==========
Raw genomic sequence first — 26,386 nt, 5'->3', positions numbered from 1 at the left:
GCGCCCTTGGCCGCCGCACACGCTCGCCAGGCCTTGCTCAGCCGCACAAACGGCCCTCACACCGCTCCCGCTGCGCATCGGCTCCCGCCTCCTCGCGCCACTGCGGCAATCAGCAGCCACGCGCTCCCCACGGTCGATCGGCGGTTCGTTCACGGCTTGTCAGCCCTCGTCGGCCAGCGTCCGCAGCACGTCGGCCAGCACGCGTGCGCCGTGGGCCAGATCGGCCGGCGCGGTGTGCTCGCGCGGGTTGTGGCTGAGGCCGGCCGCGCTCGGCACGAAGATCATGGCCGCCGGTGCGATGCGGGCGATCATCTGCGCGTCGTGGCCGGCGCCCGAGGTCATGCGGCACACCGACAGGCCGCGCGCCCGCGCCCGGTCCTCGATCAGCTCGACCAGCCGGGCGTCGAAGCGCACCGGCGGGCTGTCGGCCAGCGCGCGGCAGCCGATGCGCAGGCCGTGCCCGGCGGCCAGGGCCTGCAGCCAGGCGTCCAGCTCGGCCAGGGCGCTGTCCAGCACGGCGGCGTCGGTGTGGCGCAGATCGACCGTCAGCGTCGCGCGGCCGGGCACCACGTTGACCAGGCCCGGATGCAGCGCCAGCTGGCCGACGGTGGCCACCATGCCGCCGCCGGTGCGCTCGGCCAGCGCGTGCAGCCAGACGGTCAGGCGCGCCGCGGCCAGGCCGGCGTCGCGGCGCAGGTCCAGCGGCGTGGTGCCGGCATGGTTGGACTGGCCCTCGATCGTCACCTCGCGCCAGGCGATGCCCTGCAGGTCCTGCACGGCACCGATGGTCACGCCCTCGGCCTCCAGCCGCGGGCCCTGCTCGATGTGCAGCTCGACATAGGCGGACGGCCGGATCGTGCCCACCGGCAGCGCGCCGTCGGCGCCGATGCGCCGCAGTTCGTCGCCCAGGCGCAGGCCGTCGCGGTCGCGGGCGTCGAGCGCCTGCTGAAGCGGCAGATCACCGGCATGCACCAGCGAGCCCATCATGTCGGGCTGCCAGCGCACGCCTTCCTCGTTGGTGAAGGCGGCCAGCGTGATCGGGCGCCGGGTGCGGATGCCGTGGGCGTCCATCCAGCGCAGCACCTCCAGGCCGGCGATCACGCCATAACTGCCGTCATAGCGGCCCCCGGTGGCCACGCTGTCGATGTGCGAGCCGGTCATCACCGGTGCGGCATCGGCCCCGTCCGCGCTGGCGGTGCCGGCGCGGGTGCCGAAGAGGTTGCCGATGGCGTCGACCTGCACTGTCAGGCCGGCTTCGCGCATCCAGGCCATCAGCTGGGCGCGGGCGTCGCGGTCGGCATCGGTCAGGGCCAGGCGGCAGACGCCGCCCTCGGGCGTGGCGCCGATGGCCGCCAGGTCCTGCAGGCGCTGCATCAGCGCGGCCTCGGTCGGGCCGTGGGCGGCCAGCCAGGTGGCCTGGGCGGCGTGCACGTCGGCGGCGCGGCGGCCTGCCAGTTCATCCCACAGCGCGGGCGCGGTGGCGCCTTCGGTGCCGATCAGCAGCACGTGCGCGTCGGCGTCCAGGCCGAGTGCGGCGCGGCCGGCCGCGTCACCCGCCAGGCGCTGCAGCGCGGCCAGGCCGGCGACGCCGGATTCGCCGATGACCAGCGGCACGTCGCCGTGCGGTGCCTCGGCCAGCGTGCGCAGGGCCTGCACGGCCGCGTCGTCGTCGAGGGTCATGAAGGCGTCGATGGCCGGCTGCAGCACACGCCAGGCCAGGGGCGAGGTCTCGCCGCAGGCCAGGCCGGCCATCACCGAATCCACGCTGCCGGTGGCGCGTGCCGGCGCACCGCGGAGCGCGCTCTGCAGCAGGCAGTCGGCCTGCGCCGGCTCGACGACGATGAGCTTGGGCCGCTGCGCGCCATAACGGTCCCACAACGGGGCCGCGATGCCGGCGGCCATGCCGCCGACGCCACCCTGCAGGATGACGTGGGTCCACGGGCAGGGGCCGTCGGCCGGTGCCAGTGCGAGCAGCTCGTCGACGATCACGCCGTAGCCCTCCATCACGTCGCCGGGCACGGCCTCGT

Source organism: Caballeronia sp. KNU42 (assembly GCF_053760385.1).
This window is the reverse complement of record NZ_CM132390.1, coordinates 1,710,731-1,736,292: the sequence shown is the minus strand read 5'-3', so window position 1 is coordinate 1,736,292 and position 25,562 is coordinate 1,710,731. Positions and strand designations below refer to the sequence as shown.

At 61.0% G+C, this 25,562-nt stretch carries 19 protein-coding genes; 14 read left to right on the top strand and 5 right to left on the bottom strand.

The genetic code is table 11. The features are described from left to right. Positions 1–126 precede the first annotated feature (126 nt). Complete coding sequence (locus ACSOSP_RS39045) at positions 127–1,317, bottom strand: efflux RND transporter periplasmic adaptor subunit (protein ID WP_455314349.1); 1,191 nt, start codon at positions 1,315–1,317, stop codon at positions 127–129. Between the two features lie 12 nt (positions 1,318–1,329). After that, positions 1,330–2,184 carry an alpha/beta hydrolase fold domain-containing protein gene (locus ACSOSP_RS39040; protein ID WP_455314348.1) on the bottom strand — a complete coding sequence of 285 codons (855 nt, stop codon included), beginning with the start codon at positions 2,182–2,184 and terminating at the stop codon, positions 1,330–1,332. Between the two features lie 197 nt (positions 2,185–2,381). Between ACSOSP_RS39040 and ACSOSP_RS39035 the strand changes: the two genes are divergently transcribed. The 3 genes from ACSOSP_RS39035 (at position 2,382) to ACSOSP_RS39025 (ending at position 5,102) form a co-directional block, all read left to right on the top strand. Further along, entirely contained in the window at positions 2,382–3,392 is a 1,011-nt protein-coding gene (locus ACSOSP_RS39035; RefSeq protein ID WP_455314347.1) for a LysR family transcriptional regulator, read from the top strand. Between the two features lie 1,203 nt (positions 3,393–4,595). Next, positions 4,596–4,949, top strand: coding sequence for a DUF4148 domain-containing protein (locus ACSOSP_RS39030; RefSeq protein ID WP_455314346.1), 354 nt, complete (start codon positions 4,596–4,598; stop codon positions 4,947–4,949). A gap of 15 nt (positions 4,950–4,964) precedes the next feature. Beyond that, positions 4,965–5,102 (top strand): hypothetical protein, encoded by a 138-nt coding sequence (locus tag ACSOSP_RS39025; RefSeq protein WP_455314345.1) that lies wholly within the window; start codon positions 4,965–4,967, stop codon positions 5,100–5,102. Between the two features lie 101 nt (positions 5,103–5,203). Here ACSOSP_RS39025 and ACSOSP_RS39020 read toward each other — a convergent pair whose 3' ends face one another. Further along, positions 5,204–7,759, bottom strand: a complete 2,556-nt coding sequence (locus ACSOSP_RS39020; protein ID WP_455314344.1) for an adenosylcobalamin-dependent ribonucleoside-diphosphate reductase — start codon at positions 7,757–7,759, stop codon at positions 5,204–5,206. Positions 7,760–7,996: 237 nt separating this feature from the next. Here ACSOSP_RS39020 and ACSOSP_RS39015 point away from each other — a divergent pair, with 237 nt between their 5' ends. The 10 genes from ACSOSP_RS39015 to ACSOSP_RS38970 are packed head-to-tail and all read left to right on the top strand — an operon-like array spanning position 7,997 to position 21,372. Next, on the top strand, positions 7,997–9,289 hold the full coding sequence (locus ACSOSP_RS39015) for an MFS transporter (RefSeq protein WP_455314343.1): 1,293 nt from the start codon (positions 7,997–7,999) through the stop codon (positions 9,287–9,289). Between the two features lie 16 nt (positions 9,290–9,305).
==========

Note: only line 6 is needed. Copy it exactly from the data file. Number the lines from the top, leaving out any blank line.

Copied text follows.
The genetic code is table 11. The features are described from left to right. Positions 1–126 precede the first annotated feature (126 nt). Complete coding sequence (locus ACSOSP_RS39045) at positions 127–1,317, bottom strand: efflux RND transporter periplasmic adaptor subunit (protein ID WP_455314349.1); 1,191 nt, start codon at positions 1,315–1,317, stop codon at positions 127–129. Between the two features lie 12 nt (positions 1,318–1,329). After that, positions 1,330–2,184 carry an alpha/beta hydrolase fold domain-containing protein gene (locus ACSOSP_RS39040; protein ID WP_455314348.1) on the bottom strand — a complete coding sequence of 285 codons (855 nt, stop codon included), beginning with the start codon at positions 2,182–2,184 and terminating at the stop codon, positions 1,330–1,332. Between the two features lie 197 nt (positions 2,185–2,381). Between ACSOSP_RS39040 and ACSOSP_RS39035 the strand changes: the two genes are divergently transcribed. The 3 genes from ACSOSP_RS39035 (at position 2,382) to ACSOSP_RS39025 (ending at position 5,102) form a co-directional block, all read left to right on the top strand. Further along, entirely contained in the window at positions 2,382–3,392 is a 1,011-nt protein-coding gene (locus ACSOSP_RS39035; RefSeq protein ID WP_455314347.1) for a LysR family transcriptional regulator, read from the top strand. Between the two features lie 1,203 nt (positions 3,393–4,595). Next, positions 4,596–4,949, top strand: coding sequence for a DUF4148 domain-containing protein (locus ACSOSP_RS39030; RefSeq protein ID WP_455314346.1), 354 nt, complete (start codon positions 4,596–4,598; stop codon positions 4,947–4,949). A gap of 15 nt (positions 4,950–4,964) precedes the next feature. Beyond that, positions 4,965–5,102 (top strand): hypothetical protein, encoded by a 138-nt coding sequence (locus tag ACSOSP_RS39025; RefSeq protein WP_455314345.1) that lies wholly within the window; start codon positions 4,965–4,967, stop codon positions 5,100–5,102. Between the two features lie 101 nt (positions 5,103–5,203). Here ACSOSP_RS39025 and ACSOSP_RS39020 read toward each other — a convergent pair whose 3' ends face one another. Further along, positions 5,204–7,759, bottom strand: a complete 2,556-nt coding sequence (locus ACSOSP_RS39020; protein ID WP_455314344.1) for an adenosylcobalamin-dependent ribonucleoside-diphosphate reductase — start codon at positions 7,757–7,759, stop codon at positions 5,204–5,206. Positions 7,760–7,996: 237 nt separating this feature from the next. Here ACSOSP_RS39020 and ACSOSP_RS39015 point away from each other — a divergent pair, with 237 nt between their 5' ends. The 10 genes from ACSOSP_RS39015 to ACSOSP_RS38970 are packed head-to-tail and all read left to right on the top strand — an operon-like array spanning position 7,997 to position 21,372. Next, on the top strand, positions 7,997–9,289 hold the full coding sequence (locus ACSOSP_RS39015) for an MFS transporter (RefSeq protein WP_455314343.1): 1,293 nt from the start codon (positions 7,997–7,999) through the stop codon (positions 9,287–9,289). Between the two features lie 16 nt (positions 9,290–9,305).